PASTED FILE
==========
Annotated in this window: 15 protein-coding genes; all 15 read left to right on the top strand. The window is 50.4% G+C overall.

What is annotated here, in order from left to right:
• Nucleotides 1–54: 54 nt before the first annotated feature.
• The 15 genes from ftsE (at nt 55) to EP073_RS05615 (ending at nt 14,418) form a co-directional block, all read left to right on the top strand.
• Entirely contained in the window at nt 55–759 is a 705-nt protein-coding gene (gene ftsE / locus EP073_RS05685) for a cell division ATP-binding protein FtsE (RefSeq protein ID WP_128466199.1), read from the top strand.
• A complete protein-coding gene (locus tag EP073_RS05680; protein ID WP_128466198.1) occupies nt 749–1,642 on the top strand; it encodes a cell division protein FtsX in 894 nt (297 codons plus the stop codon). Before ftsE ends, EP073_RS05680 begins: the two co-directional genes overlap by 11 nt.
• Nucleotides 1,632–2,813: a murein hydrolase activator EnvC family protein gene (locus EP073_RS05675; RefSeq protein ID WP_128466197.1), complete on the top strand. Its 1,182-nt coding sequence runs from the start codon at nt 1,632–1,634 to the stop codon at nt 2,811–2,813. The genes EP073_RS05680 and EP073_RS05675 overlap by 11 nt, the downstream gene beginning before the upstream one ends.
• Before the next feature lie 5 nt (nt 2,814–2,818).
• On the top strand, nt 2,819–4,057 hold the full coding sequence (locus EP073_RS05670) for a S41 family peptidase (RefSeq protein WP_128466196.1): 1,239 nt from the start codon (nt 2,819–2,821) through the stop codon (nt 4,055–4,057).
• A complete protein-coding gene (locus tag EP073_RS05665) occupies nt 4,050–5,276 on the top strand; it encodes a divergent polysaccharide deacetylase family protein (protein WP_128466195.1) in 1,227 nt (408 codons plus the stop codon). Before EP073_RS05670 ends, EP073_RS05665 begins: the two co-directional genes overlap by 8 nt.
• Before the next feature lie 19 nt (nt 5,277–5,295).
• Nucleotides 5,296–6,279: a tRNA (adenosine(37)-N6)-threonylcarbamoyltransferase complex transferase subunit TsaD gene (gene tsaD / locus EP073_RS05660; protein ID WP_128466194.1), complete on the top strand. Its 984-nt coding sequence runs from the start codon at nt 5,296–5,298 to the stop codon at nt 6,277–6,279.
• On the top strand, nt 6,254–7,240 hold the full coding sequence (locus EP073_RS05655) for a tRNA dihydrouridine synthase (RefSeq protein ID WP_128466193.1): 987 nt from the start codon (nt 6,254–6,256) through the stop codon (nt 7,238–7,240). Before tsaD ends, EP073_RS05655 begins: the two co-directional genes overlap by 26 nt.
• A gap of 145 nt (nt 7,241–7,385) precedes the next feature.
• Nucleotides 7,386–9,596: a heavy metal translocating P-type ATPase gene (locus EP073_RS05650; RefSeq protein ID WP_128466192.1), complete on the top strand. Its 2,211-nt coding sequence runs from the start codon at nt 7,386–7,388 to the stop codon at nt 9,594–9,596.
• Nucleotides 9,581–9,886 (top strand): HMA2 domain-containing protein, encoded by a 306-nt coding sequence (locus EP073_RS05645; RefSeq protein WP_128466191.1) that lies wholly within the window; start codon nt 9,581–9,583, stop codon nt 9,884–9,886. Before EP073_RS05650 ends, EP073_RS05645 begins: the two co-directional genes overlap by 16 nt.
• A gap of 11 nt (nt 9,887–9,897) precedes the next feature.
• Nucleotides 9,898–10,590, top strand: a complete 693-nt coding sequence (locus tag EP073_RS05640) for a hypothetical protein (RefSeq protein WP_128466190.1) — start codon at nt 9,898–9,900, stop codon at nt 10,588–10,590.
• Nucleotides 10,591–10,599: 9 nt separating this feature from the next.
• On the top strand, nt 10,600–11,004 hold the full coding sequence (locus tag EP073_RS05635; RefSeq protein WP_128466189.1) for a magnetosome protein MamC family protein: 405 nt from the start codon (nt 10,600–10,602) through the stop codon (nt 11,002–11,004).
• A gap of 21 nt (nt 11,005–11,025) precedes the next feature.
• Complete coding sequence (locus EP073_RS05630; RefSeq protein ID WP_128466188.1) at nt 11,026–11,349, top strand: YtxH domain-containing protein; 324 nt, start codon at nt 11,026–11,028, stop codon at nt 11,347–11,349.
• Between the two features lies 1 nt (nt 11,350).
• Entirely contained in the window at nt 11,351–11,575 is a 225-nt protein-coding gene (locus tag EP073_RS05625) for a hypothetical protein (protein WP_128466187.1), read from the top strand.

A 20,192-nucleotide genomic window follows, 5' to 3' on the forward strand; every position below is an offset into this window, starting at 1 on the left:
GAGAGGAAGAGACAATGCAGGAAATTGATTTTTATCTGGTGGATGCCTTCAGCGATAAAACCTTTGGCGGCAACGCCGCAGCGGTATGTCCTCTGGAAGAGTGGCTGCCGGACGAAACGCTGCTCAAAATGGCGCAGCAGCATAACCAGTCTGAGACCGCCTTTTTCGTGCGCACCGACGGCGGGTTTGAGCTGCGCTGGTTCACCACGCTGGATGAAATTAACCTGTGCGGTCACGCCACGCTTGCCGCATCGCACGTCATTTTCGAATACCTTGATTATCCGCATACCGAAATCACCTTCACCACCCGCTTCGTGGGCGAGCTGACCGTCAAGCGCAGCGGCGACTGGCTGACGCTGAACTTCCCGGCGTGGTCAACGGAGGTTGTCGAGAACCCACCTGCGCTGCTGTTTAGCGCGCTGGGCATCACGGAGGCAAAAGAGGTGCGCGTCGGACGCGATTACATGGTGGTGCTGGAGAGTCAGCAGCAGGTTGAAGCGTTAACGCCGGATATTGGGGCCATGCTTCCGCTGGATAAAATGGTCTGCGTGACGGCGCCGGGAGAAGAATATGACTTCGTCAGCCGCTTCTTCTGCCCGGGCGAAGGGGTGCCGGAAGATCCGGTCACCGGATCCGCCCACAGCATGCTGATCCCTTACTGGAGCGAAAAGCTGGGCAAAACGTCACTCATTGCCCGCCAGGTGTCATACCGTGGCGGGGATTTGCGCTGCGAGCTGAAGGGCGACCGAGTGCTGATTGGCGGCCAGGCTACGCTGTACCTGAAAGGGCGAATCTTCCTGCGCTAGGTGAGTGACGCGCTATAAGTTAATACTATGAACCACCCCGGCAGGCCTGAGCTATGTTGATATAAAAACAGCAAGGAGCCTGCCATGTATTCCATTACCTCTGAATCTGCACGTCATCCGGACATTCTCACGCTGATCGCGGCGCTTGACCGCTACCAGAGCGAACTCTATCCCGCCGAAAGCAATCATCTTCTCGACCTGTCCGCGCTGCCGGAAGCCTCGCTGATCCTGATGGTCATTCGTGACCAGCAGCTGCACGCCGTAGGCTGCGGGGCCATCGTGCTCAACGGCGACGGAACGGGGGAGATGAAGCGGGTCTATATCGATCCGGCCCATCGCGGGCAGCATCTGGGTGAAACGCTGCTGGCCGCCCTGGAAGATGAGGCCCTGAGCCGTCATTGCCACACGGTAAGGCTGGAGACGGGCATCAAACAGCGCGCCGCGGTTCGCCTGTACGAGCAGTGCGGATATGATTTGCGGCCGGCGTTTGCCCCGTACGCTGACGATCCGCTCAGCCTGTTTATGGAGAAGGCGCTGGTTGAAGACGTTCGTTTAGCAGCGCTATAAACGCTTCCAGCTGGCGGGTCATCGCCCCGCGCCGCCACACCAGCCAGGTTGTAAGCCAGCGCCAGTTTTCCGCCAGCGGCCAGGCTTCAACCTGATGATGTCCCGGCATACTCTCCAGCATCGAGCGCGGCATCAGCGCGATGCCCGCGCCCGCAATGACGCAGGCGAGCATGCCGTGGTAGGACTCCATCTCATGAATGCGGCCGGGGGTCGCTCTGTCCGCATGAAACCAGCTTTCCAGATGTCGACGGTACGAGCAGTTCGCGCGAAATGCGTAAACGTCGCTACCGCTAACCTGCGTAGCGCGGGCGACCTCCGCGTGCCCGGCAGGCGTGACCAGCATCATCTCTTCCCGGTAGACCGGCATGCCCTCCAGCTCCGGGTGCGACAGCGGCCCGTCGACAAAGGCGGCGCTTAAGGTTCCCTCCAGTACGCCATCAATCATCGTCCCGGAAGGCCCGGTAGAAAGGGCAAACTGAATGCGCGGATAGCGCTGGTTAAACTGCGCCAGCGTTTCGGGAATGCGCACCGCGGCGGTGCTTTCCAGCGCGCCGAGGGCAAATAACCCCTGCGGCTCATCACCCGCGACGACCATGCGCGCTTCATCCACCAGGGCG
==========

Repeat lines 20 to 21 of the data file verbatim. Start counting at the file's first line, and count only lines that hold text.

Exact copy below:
• On the top strand, nt 10,600–11,004 hold the full coding sequence (locus tag EP073_RS05635; RefSeq protein WP_128466189.1) for a magnetosome protein MamC family protein: 405 nt from the start codon (nt 10,600–10,602) through the stop codon (nt 11,002–11,004).
• A gap of 21 nt (nt 11,005–11,025) precedes the next feature.